POSTSCRIPT / November 18, 2001 / Sunday

By FEDERICO D. PASCUAL JR.

Philippine STAR Columnist

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Enroute to DC, Arroyo makes sales pitch in NY

NEW YORK — If the high-powered sales team of President Gloria Macapagal Arroyo is to be believed, she could be bringing home after her week-long visit to the world’s capital exciting pledges of American investments and assistance. Emphasis is on “pledges.”

The Cabinet members traveling with the President emerged Thursday from the first round of meetings with American businessmen at the swank Waldorf Astoria with reports of renewed interest in a Philippines run by an economist president.

The sequence guide of GMA’s working visit (a notch below an all-out state visit) appears to be touching base first with overseas Filipinos on the West Coast, talking business next here in New York, and finally plumbing the diplomatic and political dimensions of Philippine-American relations in Washington, DC.

The President’s first team includes Secretaries Manuel Roxas II of Trade and Industry, Jose Isidro Camacho of Finance, Lauro L. Baja Jr. of Foreign Affairs, Vicente S. Perez Jr. of Energy, and Gov. Rafael B. Buenaventura of the Banko Sentral.

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DIFFERENT THIS TIME?: The first-day meetings involved an international group of advisers and businessmen representing firms involved in information-communication technology, power and energy, garments, and phone-based service centers.

What makes this road show any different from previous ones that generally did not bring in the desired volume of business?

The plans and programs presented to investors look exciting enough to those hearing them for the first time. Roxas said one big difference that American prospectors have noticed this time is the Arroyo administration’s being more focused.

Camacho said foreign investors can now sense that the Philippine government has a feasible strategy for implementing those plans.

Buenaventura cited fiscal discipline as another plus point. He and the others also noted that while exports have dropped by some 15 percent and the peso has fallen in relation to the US dollar, the economy has managed to maintain a 3-percent growth.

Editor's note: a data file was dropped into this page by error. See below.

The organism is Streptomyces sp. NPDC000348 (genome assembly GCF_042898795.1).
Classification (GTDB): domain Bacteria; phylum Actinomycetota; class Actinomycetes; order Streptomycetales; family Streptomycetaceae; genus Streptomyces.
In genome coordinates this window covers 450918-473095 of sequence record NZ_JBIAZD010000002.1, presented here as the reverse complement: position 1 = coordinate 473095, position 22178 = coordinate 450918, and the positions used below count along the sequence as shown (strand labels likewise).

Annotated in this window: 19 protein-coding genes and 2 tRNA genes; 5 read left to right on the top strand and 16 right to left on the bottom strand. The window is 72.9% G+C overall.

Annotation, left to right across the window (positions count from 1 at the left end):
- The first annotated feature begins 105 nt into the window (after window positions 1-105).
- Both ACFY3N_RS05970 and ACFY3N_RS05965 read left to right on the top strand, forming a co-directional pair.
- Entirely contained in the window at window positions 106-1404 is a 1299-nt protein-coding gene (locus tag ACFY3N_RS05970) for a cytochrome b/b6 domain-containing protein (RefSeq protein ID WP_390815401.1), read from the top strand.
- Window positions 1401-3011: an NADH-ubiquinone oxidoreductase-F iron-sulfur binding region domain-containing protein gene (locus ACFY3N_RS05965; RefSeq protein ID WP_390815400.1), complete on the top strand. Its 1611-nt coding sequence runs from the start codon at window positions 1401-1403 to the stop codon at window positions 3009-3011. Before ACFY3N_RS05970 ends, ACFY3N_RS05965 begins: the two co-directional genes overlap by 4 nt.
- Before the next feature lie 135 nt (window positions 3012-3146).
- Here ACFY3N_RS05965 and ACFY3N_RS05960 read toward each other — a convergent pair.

None of the Cabinet members dared to give the dollars-and-cents value of what they described as productive business meetings. But Roxas ventured to estimate that in the call center business alone, some 2,000 new jobs would be opened.

This business refers to the putting up of support centers in Manila to handle queries and complaints phoned in by customers of firms based elsewhere. The caller, who may be calling from overseas, may not even be aware that his case is being handled by personnel in Manila.

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DISTANCE CUSTOMER CARE: In a program at the Waldorf witnessed by President Arroyo, some US firms that are into distance customer-support signed memoranda of agreement for their Philippine operations: Immequire, Tele Response Center Inc., Customer Contact Center Inc. and Source One Communication.

As incentive, the firms were assured the usual tax holiday and duty-free importation of equipment, among other bonuses. If located in special economic zones they may also get exemptions from some labor laws.

We were looking for an item in the President’s schedule on Microsoft boss Bill Gates, because his executives in Manila had told us that the software king would follow up here his recent meeting in Shanghai with the President. Apparently Gates has changed his mind, as he is busy elsewhere promoting his new Windows XP operating system.

In the garments discussions, Roxas said that these firms expressed interest in coming in: Liz Claiborne, Nautica, Polo Ralph Lauren, Jones Apparel Group, Jordache Enterprises, Kids “R” Us, Leslie Fay and Limited Stores Inc. They represent half of the firms invited to the meeting.